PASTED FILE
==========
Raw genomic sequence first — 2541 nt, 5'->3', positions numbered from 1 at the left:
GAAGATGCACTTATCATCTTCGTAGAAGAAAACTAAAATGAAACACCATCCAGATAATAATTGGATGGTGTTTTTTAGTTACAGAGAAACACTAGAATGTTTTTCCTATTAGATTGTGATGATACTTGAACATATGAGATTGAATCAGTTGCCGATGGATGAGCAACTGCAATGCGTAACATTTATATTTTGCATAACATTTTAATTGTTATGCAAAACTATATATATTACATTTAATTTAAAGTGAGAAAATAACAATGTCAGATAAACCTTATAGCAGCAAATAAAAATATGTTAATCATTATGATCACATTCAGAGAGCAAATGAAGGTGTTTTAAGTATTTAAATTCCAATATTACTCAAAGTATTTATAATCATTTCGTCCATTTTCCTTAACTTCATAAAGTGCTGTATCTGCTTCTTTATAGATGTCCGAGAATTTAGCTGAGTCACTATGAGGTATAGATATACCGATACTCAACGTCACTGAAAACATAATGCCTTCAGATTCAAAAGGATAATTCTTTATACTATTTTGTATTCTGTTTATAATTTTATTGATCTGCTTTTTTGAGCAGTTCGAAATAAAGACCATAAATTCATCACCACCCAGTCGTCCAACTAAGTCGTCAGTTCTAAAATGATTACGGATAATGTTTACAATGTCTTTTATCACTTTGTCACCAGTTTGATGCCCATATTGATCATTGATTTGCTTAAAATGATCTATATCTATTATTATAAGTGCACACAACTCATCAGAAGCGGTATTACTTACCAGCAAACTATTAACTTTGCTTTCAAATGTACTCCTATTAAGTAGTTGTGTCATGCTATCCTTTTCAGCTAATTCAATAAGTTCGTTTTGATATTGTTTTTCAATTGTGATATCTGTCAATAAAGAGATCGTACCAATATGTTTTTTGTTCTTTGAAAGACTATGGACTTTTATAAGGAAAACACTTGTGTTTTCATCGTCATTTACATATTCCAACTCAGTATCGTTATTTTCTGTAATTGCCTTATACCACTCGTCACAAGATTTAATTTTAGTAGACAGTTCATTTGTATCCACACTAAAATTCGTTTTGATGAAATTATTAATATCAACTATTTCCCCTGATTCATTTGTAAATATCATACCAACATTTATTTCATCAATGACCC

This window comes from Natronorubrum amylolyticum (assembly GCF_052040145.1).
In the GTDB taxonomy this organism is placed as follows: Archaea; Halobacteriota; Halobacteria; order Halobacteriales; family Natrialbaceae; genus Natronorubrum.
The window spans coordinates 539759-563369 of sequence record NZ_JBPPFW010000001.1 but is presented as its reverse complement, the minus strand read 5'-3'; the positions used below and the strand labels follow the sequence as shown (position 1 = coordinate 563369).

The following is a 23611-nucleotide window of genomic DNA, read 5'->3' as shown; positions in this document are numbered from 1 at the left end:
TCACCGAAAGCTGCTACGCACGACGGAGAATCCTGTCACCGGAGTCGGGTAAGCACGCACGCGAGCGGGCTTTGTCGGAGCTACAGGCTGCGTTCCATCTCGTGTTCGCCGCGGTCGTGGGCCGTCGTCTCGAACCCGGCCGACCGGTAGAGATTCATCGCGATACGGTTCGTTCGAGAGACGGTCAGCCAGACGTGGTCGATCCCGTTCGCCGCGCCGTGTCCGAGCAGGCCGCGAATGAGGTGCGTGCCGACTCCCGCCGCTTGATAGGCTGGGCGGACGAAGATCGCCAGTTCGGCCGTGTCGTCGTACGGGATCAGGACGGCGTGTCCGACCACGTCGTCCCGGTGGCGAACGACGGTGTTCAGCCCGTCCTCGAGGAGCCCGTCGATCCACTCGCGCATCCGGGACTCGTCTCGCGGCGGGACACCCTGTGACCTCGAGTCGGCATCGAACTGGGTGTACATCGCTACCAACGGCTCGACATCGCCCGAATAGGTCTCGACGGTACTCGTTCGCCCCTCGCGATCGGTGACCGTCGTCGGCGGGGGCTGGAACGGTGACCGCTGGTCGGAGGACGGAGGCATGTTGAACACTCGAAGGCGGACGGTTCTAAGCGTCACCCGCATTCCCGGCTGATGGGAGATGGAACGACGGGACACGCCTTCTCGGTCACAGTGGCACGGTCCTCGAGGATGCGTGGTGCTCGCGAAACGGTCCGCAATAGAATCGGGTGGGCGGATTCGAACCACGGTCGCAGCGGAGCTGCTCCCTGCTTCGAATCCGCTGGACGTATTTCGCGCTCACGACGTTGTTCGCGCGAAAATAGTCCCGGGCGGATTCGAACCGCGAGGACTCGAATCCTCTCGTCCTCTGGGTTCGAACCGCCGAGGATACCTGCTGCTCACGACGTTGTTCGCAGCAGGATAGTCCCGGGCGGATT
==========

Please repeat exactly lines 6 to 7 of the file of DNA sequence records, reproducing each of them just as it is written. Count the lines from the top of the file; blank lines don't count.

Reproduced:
The following is a 23611-nucleotide window of genomic DNA, read 5'->3' as shown; positions in this document are numbered from 1 at the left end:
TCACCGAAAGCTGCTACGCACGACGGAGAATCCTGTCACCGGAGTCGGGTAAGCACGCACGCGAGCGGGCTTTGTCGGAGCTACAGGCTGCGTTCCATCTCGTGTTCGCCGCGGTCGTGGGCCGTCGTCTCGAACCCGGCCGACCGGTAGAGATTCATCGCGATACGGTTCGTTCGAGAGACGGTCAGCCAGACGTGGTCGATCCCGTTCGCCGCGCCGTGTCCGAGCAGGCCGCGAATGAGGTGCGTGCCGACTCCCGCCGCTTGATAGGCTGGGCGGACGAAGATCGCCAGTTCGGCCGTGTCGTCGTACGGGATCAGGACGGCGTGTCCGACCACGTCGTCCCGGTGGCGAACGACGGTGTTCAGCCCGTCCTCGAGGAGCCCGTCGATCCACTCGCGCATCCGGGACTCGTCTCGCGGCGGGACACCCTGTGACCTCGAGTCGGCATCGAACTGGGTGTACATCGCTACCAACGGCTCGACATCGCCCGAATAGGTCTCGACGGTACTCGTTCGCCCCTCGCGATCGGTGACCGTCGTCGGCGGGGGCTGGAACGGTGACCGCTGGTCGGAGGACGGAGGCATGTTGAACACTCGAAGGCGGACGGTTCTAAGCGTCACCCGCATTCCCGGCTGATGGGAGATGGAACGACGGGACACGCCTTCTCGGTCACAGTGGCACGGTCCTCGAGGATGCGTGGTGCTCGCGAAACGGTCCGCAATAGAATCGGGTGGGCGGATTCGAACCACGGTCGCAGCGGAGCTGCTCCCTGCTTCGAATCCGCTGGACGTATTTCGCGCTCACGACGTTGTTCGCGCGAAAATAGTCCCGGGCGGATTCGAACCGCGAGGACTCGAATCCTCTCGTCCTCTGGGTTCGAACCGCCGAGGATACCTGCTGCTCACGACGTTGTTCGCAGCAGGATAGTCCCGGGCGGATT